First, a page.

The knives are sharp, but I’m used to them. I love sharp knives, and the power you feel using them. I should’ve chosen a different one for the chicken breast, but I like the way the curved one moves. I could’ve chopped the veg first, but the meat needs to sit in its marinade for a while, and I don’t have time. So I just wash it in between, with a little of the Fairy that she tells me I use too much of. It says a lot about her power over me that I’m nervous about things like that when she isn’t even here. But I’m used to that too. I slide the pink flesh into a small bowl. Some corn flour, a little rice vinegar, a good splash of soy. The rest of the taste will come from the sauce I’ll make. I wash my hands to get rid of any traces of raw meat from under my nails. The garlic is fresh and wet inside, smells good. The iPod shuffles on to the next Bowie track. It’s Quicksand. Always so quiet at the start that I feel the need to turn up the speakers. It’s half past five. I think about sending a text. No service on the underground, but she’ll get it when she comes out of the station.

Everything is chopped and prepared, sauce made, wok on the stove, rice measured out. I pick up the dog bowls and put them on the counter. The sound of plastic hitting granite makes them run in from the living room. The dogs are my favourite company. They don’t judge, and they can’t criticise. They’re loyal, even if it’s mostly down to their own stupidity. I wonder if I should start the rice, but she hasn’t replied to my text. It could end up being one of those nights where she goes for drinks people from work, and we’ll have another stupid non-argument where I sulk, and she doesn’t say much, but I know she hates me for stopping her doing what she wants. We’re always on the edge of a fight. It’s never been any different, right from the start, but we carried on. Something keeps us together, and it doesn’t always feel like something good. You don’t get addicted to healthy stuff.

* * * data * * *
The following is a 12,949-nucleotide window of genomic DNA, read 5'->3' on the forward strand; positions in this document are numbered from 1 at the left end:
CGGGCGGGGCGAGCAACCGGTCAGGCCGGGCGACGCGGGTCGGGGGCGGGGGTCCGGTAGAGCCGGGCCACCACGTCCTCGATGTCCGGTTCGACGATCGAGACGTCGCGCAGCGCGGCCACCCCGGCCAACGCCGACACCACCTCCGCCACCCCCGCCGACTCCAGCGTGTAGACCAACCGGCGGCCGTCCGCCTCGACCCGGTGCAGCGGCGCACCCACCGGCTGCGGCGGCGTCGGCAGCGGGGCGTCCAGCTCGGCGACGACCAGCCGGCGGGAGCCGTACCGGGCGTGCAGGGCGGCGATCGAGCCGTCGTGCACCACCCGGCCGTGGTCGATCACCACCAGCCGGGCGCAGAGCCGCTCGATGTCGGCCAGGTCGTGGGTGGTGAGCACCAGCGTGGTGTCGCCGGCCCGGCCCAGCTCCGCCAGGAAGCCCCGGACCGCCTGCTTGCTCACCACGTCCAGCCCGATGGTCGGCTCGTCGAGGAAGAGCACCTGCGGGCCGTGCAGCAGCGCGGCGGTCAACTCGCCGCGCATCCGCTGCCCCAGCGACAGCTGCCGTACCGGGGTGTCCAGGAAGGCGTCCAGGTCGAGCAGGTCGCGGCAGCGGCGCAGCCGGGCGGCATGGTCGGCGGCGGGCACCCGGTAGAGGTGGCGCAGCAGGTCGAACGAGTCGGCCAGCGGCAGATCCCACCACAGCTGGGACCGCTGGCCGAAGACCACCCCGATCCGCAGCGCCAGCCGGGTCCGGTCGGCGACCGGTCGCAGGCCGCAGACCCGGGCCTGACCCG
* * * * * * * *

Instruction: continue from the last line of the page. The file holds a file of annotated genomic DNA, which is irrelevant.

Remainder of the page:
My head feels okay; my mind is probably not as quick as it could be. If she came back right now, asked too many questions, I’d probably give the game away. I test myself sometimes, try to remember something specific about a piece of trivia, and see how long it takes. I remember, years ago, playing quiz machines in pubs, when the drink would slowly make me less able to get the answers right. I turn the music down to more of a background volume. She’ll turn it down again when she comes in; I think she needs to feel some control whenever she comes back to her house, even something a tiny and meaningless as that.